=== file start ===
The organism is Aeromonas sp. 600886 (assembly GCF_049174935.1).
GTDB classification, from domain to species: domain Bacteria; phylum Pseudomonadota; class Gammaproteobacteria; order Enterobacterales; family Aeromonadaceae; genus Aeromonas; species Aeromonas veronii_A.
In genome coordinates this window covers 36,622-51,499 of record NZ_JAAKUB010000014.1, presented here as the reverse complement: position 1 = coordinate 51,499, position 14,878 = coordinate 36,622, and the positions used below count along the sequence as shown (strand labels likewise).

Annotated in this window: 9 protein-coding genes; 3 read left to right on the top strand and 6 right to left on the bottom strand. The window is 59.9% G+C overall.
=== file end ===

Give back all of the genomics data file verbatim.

The organism is Aeromonas sp. 600886 (assembly GCF_049174935.1).
GTDB classification, from domain to species: domain Bacteria; phylum Pseudomonadota; class Gammaproteobacteria; order Enterobacterales; family Aeromonadaceae; genus Aeromonas; species Aeromonas veronii_A.
In genome coordinates this window covers 36,622-51,499 of record NZ_JAAKUB010000014.1, presented here as the reverse complement: position 1 = coordinate 51,499, position 14,878 = coordinate 36,622, and the positions used below count along the sequence as shown (strand labels likewise).

Annotated in this window: 9 protein-coding genes; 3 read left to right on the top strand and 6 right to left on the bottom strand. The window is 59.9% G+C overall.